About three years ago, I inherited a Kmart brand air fryer from a friend who upgraded to a more family-friendly one. It was small, but sufficient for cooking hashbrowns, tofu, and spring rolls. Of course, I’d heard an air fryer could do far more, but I had to turn the knob with a set of pliers, and there were only two settings for the air fryer – on or off. So, when Phillips reached out to Lifehacker Australia to review its latest 5000 Series XXL air fryer, I wanted to see if an air fryer really was as good as people say.
The short answer? It really is.
For the good part of two weeks, I’ve made dinner using only the Phillips 5000 Series air fryer. At first, this was somewhat of a challenge, but there really was an endless supply of things I could make. The challenge ended up being not what the Phillips 5000 Series air fryer could do, but how I could fit it on my kitchen bench and also have space to prepare food.
Phillips 5000 Series XXL Connected Air Fryer
The Philips Airfryer 5000 Series XXL Connected promises to be “your everyday cooking companion for creating hassle-free, nutritionally-balanced and great-tasting meals for the whole family, any day of the week”.
For $449, you’ll get 16 different cooking functions, such as fry, bake, grill, roast, dehydrate, toast, defrost, reheat, and ferment. You can also set the temperature that you want your food to cook at.
The ‘XXL’ in the product name alludes to the fact this thing is big. Pitched at families, the Philips 5000 Series XXL Connected air fryer has a 1.4kg capacity basket, as well as a 7.2-litre pan, which, for my household of two, was sufficient for every meal we made.
On Phillips’ website, there’s a picture of the 5000 Series cooking an entire chook – that’s how big we’re talking. Apple for scale.
I mentioned it earlier, but it’s worth elaborating a little: the Philips 5000 Series XXL air fryer, when it sits next to the Breville Barista Touch Impress coffee machine, leaves me with very minimal bench space. It also doesn’t fit in any of my kitchen cupboards, save for the smaller one I use as a pantry. I wouldn’t want the air fryer to be smaller, if I did, just a smidge, so perhaps my gripe is instead with Sydney property developers who don’t seem to understand apartment dwellers need to eat food, too.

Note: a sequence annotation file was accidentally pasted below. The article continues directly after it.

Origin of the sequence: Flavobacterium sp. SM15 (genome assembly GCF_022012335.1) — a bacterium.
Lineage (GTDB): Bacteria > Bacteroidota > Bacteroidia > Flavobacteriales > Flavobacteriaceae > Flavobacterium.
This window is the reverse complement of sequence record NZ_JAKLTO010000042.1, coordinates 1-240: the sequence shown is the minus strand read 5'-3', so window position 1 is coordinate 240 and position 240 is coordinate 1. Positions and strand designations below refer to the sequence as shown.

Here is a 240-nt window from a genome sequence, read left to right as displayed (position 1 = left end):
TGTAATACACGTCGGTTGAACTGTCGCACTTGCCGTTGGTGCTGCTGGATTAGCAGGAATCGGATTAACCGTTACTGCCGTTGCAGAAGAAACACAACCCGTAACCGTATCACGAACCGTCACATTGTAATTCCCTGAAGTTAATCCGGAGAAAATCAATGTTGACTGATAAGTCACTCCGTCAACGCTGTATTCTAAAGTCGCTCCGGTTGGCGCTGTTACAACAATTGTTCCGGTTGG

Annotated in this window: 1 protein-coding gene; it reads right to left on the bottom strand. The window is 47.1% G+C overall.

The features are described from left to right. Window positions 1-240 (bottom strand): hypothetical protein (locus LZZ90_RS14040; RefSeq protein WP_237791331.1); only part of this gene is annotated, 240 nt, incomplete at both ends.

While this isn’t something to nitpick at Phillips for, it’s actually the only issue I took with the 5000 Series air fryer the entire time I used it, so I wanted to mention it.
There was one other tiny issue, but it soon became more of a help than a hindrance.
If you’ve caught yourself frustrated lately that you’ve had to download yet another app to do/access something, you’re not alone. After taking the Philips 5000 Series out of its box, and removing the packaging and stickers, I downloaded the air fryer app. I had to set up an account, and I rolled my eyes at connecting Wi-Fi to something I was going to be cooking with. But, the NutriU app is actually quite helpful. If for nothing else but the absolute mountain of air fryer recipes it has.
OK, but it’s not only that. If you select a recipe, and send it to the Philips 5000 Series air fryer, you can monitor the progress of your cooking from your lounge while you watch TV. And for those of you that are tech savvy and/or use Amazon’s Alexa-enabled smart devices, you can control the Phillips 5000 using your voice.
If you’re going to invest in the Phillips 5000 air fryer, I’d recommend bothering with the app – besides, it only took me seven minutes to set everything up.
The proof is in the pudding (or patty)
The 5000 Series air fryer uses something Phillips describes as “Rapid Air Technology, with its unique starfish design, swirls hot air to create delicious foods that are crispy on the outside and tender on the inside, with little to no added oil”. However you describe it, the food came out crunchy or fluffy or gooey – all depending on what I was cooking.
I mentioned earlier that I cooked every meal using the air fryer, except for when porridge was on the breakfast menu. So what did I cook?
Cauliflower bites, refried bean crunchwrap, black bean patties, pizza, vegan chicken parmi, quesadillas, tofu bites, kale chips, roasted veggies, empanadas, toasted cheesies, fries, crumbed halloumi, hashbrowns from a freezer pack, Lauren’s favourite way to make hashbrowns, carrot cake (yep), air fried bananas, and I even dehydrated an apple because I could.
Easy to clean
While I’m embarrassed to admit my last air fryer was putrid, it seems quite hard to make a mess of the Phillips 5000. After the first use, I had to ask my partner if he had already cleaned it because there didn’t seem to be anything for me to clean. He hadn’t, the basket just has a non-stick coating. Adding air fryer sheets to your cooking will also help reduce the stains/stop stuff from sticking. But…. All of the Phillips 5000 Series air fryer parts are dishwasher safe. A godsend.
Phillips 5000 Series XXL Connected Air Fryer: The verdict
If you’ve read this far, you probably know what I’m going to say. The Phillips 5000 Series XXL Connected Air Fryer has genuinely cut my cooking (and cleaning) time right down, made me feel a little more healthy, and, if I’m honest, got me excited about cooking – something I started to dread every night after work. My issues lie solely with the lack of space an inner west Sydney apartment has, and the fact I have to learn to accept that everything, before we know it, will be connected to the internet.
A good air fryer really is as good as people say it is.